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Iowa economy sees growth in August with little effect from derecho


Iowa’s economy rose several points above neutral growth in August, behind strong new orders and production, according to the Creighton University Mid-America Business Conditions Index released today.

Iowa’s index climbed to 56.4 in August, up from 50.9 in July, according to the monthly survey of supply managers. 

The index is an average of indexes for new orders, production or sales, employment, inventories and delivery lead time. It measures each category on a scale of 0 to 100, with an index greater than 50 indicating an expanding economy over the next three to six months.

The Mid-America Business Conditions Index surveys supply chain managers in a nine-state region including Iowa. 

Overall, the index climbed to 60, its highest level in two years. That was up from 57.4 in July, and represented the third consecutive month it was in positive territory after three straight months of falling below neutral growth.

“While the August reading was certainly encouraging, manufacturing activity in the region remains below pre-COVID-19 levels,” said Ernie Goss, director of Creighton University’s Economic Forecasting Group and the Jack A. MacAllister Chair in Regional Economics in the Heider College of Business.

Gains in Iowa were bolstered by high index ratings in new orders (72.2), production or sales (67.7) and delivery lead time (66.5). Despite strong performances in those sectors, employment and inventories continued to lag below neutral growth, the report showed, with the employment index measuring 48 and inventories coming in at 43.6.

“According to U.S. Bureau of Labor Statistics, since the onset of COVID-19, the state’s manufacturing sector has lost approximately 6,000 jobs, a decline of 2.7% with transportation equipment manufacturing accounting for a large share of the losses,” Goss said in the report.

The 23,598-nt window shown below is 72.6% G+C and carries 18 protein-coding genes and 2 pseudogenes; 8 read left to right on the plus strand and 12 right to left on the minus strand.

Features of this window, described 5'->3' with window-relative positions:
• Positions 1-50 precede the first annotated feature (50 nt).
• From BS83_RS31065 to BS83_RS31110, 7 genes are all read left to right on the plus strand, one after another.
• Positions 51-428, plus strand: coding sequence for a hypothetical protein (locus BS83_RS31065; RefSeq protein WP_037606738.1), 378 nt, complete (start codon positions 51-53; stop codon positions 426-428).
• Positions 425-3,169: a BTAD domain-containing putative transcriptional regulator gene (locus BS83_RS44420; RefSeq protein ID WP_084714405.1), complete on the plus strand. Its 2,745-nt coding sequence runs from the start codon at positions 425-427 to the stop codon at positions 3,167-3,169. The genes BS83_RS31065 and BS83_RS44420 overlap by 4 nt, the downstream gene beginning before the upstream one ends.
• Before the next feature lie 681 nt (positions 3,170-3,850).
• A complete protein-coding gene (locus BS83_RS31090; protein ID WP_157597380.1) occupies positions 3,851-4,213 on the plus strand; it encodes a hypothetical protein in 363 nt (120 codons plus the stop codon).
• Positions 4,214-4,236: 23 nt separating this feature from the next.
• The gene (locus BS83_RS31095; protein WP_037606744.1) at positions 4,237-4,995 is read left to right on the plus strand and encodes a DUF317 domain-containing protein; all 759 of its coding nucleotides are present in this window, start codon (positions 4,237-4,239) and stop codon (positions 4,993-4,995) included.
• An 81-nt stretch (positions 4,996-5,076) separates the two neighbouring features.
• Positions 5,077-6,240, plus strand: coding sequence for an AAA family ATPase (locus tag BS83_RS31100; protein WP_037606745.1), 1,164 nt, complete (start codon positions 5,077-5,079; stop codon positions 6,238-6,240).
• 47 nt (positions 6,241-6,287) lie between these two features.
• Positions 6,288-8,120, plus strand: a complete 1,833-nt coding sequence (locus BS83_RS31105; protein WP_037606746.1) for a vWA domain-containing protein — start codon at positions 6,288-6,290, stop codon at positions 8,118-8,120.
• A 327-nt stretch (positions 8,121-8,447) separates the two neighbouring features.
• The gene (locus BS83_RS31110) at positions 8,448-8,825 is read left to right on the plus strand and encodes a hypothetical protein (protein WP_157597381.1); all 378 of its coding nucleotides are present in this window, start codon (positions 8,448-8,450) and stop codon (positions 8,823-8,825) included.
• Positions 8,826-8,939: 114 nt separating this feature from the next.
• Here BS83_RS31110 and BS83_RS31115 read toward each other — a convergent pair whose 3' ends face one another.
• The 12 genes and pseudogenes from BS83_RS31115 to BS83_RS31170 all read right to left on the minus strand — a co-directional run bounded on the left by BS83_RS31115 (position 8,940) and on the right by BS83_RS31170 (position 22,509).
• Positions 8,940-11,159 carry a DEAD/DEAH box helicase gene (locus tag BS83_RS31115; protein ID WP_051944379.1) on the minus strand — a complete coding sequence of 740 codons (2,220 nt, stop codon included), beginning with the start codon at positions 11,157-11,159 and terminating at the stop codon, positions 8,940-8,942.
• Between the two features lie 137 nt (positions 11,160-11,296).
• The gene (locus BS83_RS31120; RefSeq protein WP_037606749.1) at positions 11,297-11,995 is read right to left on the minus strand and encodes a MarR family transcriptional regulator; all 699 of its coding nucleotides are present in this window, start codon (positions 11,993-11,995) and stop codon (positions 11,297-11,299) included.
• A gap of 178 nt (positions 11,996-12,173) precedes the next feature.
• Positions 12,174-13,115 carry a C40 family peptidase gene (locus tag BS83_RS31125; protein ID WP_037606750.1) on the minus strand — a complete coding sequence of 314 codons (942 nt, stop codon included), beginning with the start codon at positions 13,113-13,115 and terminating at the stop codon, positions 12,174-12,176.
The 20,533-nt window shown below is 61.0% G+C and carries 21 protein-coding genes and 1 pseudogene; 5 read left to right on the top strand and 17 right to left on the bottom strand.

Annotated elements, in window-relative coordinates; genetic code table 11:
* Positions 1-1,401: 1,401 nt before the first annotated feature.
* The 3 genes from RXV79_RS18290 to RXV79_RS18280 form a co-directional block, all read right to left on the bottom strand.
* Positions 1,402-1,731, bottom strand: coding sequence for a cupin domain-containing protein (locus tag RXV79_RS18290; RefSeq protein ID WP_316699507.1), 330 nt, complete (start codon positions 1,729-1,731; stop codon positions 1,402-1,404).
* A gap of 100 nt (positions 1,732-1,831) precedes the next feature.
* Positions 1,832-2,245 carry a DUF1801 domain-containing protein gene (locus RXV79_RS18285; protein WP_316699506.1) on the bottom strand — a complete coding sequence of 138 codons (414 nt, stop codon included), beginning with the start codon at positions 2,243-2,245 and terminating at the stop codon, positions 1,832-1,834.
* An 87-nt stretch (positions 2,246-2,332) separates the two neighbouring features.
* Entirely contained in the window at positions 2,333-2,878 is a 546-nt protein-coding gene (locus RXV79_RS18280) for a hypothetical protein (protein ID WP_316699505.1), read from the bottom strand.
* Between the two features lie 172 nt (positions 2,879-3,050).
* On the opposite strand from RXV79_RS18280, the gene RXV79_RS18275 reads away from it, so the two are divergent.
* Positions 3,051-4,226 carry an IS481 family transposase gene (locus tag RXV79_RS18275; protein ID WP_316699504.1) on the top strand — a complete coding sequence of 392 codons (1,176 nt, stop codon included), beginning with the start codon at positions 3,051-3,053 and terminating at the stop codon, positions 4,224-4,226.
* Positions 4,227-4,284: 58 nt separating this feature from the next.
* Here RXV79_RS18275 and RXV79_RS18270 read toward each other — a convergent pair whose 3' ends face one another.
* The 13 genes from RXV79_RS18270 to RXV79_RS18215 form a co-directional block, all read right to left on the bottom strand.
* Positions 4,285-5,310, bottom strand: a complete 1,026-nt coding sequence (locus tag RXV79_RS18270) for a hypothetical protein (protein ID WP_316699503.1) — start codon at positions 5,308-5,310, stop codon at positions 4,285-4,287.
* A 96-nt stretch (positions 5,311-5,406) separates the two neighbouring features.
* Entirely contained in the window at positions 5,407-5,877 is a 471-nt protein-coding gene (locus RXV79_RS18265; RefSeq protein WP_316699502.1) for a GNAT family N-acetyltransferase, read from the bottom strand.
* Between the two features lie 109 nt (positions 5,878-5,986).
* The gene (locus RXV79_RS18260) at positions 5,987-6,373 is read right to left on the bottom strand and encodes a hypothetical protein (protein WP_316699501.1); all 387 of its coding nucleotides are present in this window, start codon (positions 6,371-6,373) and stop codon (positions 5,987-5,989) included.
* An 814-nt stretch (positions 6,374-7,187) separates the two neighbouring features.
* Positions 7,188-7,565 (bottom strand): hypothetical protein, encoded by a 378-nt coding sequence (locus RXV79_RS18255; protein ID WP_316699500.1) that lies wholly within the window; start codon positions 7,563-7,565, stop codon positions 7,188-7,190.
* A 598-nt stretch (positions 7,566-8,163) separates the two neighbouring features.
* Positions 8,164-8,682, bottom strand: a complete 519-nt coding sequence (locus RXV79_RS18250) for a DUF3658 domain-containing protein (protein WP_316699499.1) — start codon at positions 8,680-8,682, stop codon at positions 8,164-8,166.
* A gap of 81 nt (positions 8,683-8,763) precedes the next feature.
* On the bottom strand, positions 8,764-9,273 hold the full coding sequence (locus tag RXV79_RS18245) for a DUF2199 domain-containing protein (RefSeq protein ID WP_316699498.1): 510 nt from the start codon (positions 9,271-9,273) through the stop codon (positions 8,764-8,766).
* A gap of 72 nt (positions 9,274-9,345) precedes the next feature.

Overall, economic optimism climbed to 73.3 in August, its highest level since early 2018, and up from 68.3 in July. Goss attributed the strong performance to the federal coronavirus stimulus plan, Federal Reserve incentive programs and rising stock markets.

“Since our survey was conducted after August’s derecho, I expected to record weaker business confidence,” Goss said in the report. “However, our survey indicates that the region’s manufacturing sector was spared much of the negative impacts.”

Highlights from the August report include:

  • The regional Business Conditions Index expanded to its highest level in two years.
  • For the first time since January, the employment index rose above growth-neutral.
  • According to U.S. Bureau Labor Statistics data, the region has lost approximately 1 million jobs since the onset of COVID-19, for a 7.3% decline in nonfarm jobs.
  • Four of five manufacturers reported difficulty in finding and hiring qualified workers.
  • Business confidence climbed to its highest level since February 2018.

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